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Michael Snoyman's profile photoKirill Zaborsky's profile photoGershom B's profile photoMarshall Conover's profile photo
15 comments
 
Note, however, that newStdGen isn't used on the first JSON test.
 
but the standard random generator still is!
 
ah, i see, i think? i don't know yesod very well so i still have no idea where those functions even get invoked/dispatched to?
 
In getDB2R they are creating a new StdGen object for each element in the array they're generating. Creating a single StdGen and using randonRs instead of randomR should be significantly faster.

Edit: Testing this idea in isolation (eg generating lists of random integers) showed a 4-5 fold speedup.
 
Is someone preparing a pull request?
 
Ok, one single problem I found was with cookies. Turns out for requests this small it is a pretty big overhead. If I disable session backend with this code (is it correct?):

instance Yesod App where
    approot = ApprootMaster $ appRoot . settings
    makeSessionBackend _ = return Nothing

Then the performance jumps from

  100000 requests in 5.65s, 38.81MB read
to
  100000 requests in 2.69s, 17.83MB read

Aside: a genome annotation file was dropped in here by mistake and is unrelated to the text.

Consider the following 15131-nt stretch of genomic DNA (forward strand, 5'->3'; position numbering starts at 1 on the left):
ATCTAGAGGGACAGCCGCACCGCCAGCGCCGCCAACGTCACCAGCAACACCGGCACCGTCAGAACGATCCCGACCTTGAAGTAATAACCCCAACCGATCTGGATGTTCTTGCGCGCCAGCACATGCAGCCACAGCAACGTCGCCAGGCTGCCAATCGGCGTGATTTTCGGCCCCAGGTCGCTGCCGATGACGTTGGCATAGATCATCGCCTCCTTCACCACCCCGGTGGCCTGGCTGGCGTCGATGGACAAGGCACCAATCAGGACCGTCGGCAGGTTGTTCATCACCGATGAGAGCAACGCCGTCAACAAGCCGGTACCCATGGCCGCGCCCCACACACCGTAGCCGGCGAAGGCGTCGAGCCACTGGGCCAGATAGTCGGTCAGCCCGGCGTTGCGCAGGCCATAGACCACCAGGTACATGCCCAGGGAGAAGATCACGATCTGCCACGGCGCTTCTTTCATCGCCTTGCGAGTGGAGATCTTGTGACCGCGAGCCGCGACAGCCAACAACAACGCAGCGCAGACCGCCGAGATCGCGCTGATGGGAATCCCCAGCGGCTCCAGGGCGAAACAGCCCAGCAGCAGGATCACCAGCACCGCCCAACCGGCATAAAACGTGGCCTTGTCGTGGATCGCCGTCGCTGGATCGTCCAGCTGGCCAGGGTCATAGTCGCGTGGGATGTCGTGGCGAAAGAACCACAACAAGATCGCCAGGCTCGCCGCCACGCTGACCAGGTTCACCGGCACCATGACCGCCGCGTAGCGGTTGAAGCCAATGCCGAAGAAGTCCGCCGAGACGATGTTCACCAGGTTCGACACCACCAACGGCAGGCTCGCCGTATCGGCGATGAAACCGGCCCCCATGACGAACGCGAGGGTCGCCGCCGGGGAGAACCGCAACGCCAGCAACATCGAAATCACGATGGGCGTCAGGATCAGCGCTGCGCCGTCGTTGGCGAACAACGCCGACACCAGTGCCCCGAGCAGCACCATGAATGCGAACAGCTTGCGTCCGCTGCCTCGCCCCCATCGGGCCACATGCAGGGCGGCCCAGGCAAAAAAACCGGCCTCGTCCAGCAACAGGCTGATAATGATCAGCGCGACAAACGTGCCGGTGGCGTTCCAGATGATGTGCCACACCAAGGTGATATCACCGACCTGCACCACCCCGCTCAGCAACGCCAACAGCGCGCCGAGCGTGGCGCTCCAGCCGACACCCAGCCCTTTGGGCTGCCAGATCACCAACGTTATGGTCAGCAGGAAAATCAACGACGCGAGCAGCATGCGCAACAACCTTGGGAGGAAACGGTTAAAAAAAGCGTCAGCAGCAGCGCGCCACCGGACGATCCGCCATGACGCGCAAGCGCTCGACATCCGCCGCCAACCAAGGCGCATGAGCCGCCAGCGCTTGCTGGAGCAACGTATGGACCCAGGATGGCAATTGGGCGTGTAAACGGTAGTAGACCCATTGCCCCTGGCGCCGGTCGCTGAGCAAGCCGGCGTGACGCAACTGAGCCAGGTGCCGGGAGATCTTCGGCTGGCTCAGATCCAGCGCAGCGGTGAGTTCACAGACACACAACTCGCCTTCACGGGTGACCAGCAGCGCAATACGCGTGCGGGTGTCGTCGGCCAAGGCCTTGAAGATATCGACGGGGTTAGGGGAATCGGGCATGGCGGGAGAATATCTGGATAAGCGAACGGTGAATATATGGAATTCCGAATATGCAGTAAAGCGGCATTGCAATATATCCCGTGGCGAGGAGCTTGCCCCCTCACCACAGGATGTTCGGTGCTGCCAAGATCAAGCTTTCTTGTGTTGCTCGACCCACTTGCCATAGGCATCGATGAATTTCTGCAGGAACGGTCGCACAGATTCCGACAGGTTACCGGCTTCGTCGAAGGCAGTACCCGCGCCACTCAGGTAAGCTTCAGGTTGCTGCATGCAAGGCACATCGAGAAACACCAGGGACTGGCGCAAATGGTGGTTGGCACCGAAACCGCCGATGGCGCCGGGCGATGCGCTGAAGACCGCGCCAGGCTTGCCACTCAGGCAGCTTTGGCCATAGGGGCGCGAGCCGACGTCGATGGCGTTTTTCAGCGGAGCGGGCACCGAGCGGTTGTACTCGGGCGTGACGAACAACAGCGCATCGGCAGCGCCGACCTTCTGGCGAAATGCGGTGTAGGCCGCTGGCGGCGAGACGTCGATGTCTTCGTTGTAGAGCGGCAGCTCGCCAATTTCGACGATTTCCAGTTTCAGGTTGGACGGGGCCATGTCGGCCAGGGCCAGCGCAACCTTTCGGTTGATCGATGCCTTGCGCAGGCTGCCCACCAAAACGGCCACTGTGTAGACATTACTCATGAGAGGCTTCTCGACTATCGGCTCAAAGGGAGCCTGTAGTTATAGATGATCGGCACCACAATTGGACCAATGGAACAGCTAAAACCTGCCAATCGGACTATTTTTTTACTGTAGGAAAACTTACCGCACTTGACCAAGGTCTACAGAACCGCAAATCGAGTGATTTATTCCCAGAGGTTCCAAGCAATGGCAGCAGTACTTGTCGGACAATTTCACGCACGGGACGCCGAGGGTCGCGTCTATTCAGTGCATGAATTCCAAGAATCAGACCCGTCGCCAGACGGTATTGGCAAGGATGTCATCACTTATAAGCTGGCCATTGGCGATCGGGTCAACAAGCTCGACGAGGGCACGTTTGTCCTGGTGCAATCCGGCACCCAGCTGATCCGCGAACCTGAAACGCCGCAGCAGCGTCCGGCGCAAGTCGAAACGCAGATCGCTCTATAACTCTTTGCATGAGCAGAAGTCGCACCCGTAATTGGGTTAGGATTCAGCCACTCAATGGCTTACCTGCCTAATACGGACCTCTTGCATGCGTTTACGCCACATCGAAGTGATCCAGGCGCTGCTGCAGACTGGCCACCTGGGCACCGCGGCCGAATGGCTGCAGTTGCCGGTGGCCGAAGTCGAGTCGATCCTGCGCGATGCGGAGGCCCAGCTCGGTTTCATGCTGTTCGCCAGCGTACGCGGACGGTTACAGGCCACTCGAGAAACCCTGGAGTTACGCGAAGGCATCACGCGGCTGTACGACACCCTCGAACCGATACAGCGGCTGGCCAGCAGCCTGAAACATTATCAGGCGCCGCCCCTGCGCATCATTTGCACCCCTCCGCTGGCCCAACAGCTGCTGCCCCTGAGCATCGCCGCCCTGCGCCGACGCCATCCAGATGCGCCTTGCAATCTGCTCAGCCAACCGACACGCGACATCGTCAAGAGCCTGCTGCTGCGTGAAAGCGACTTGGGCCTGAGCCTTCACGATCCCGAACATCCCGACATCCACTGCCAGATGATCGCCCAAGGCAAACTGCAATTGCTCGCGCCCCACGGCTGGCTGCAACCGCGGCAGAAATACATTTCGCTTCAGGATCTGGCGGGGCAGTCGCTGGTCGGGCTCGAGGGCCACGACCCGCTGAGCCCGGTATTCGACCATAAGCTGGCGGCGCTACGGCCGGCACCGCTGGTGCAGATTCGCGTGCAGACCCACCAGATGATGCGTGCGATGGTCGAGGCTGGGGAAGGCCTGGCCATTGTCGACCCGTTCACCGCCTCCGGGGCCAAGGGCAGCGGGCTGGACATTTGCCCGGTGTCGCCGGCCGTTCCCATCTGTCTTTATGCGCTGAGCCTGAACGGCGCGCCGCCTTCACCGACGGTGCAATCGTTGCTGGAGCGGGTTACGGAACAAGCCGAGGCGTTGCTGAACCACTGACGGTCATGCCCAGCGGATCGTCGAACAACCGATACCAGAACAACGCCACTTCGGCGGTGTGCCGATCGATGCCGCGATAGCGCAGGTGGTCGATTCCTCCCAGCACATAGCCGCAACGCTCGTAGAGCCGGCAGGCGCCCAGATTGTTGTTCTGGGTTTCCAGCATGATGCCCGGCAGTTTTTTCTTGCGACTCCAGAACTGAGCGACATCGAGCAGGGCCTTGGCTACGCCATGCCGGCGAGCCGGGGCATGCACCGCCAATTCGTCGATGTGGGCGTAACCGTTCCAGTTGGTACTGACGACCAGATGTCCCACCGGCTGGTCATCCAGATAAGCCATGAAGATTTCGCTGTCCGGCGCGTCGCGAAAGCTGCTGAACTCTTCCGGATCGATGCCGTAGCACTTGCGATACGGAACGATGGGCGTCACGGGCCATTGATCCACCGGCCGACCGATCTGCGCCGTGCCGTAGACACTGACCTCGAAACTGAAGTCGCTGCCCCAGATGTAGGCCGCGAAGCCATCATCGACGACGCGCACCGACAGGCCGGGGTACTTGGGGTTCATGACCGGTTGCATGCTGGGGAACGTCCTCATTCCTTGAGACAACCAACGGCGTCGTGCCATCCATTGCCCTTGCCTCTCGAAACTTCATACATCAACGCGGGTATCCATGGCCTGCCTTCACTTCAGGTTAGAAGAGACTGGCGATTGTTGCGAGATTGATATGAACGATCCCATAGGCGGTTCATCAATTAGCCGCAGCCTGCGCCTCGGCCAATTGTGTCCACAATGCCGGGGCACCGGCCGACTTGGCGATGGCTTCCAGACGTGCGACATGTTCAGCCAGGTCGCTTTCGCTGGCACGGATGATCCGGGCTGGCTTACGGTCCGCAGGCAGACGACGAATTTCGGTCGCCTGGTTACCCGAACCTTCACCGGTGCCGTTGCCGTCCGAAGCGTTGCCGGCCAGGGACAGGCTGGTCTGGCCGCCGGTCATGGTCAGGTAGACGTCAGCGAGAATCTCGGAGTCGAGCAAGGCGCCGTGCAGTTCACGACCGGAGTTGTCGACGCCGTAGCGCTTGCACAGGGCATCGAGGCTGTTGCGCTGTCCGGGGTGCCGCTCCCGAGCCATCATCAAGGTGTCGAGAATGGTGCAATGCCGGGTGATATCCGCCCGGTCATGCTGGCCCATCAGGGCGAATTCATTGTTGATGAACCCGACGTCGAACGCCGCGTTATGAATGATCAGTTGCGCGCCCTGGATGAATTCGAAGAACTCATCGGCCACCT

Note that the amount of data read is much smaller.

So in this particular benchmark the cookies are at least partly to blame too.
 
Looks like most of the issues have been addressed already. I haven't had a chance to play with this myself yet, but I'll try to have a peek at the code today, particularly the JSON code, to see what's slowing it down.
 
Would be good to get the website author to update the numbers with the fix
 
Take this with a grain of salt, because I'm not using their benchmark setup. Instead, I'm just testing on my local system and using ab. I get the following req/sec:

7874.52 original
24097.85 new yesod
37311.19 WAI
23242.75 yesod 1.2 w/parseRoutes
29966.72 yesod 1.2 lower level
25248.16 netty

In my testing, I didn't pass in any -N options. Until the new I/O manager comes out in 7.8, running on multiple cores might actually slow down the results (it did on my local system at least).
 
Every time i look at benchmark olympics like this one i think "huh.. whatever. I use haskell because of no-bullshit approach to correctness, the numbers are just an icing on a cake."
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